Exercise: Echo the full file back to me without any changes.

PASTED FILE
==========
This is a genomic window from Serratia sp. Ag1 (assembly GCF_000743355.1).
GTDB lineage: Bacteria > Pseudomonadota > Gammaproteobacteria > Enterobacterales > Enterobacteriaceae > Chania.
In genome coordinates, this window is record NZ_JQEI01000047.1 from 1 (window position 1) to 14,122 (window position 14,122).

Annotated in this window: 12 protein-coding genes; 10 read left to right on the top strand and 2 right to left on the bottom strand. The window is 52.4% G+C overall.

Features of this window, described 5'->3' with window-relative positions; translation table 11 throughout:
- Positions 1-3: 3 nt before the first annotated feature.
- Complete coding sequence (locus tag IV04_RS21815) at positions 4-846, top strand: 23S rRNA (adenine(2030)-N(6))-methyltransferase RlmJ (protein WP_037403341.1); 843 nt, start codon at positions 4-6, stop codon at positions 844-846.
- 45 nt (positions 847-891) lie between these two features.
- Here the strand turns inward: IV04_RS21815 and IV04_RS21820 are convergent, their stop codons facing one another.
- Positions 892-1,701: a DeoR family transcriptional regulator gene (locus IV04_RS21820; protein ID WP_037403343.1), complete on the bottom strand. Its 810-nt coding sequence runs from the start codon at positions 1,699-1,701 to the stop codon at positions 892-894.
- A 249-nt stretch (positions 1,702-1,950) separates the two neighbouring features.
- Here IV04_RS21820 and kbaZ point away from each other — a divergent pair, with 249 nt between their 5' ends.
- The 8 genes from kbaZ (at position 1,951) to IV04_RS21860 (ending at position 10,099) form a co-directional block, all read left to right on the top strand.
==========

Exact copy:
This is a genomic window from Serratia sp. Ag1 (assembly GCF_000743355.1).
GTDB lineage: Bacteria > Pseudomonadota > Gammaproteobacteria > Enterobacterales > Enterobacteriaceae > Chania.
In genome coordinates, this window is record NZ_JQEI01000047.1 from 1 (window position 1) to 14,122 (window position 14,122).

Annotated in this window: 12 protein-coding genes; 10 read left to right on the top strand and 2 right to left on the bottom strand. The window is 52.4% G+C overall.

Features of this window, described 5'->3' with window-relative positions; translation table 11 throughout:
- Positions 1-3: 3 nt before the first annotated feature.
- Complete coding sequence (locus tag IV04_RS21815) at positions 4-846, top strand: 23S rRNA (adenine(2030)-N(6))-methyltransferase RlmJ (protein WP_037403341.1); 843 nt, start codon at positions 4-6, stop codon at positions 844-846.
- 45 nt (positions 847-891) lie between these two features.
- Here the strand turns inward: IV04_RS21815 and IV04_RS21820 are convergent, their stop codons facing one another.
- Positions 892-1,701: a DeoR family transcriptional regulator gene (locus IV04_RS21820; protein ID WP_037403343.1), complete on the bottom strand. Its 810-nt coding sequence runs from the start codon at positions 1,699-1,701 to the stop codon at positions 892-894.
- A 249-nt stretch (positions 1,702-1,950) separates the two neighbouring features.
- Here IV04_RS21820 and kbaZ point away from each other — a divergent pair, with 249 nt between their 5' ends.
- The 8 genes from kbaZ (at position 1,951) to IV04_RS21860 (ending at position 10,099) form a co-directional block, all read left to right on the top strand.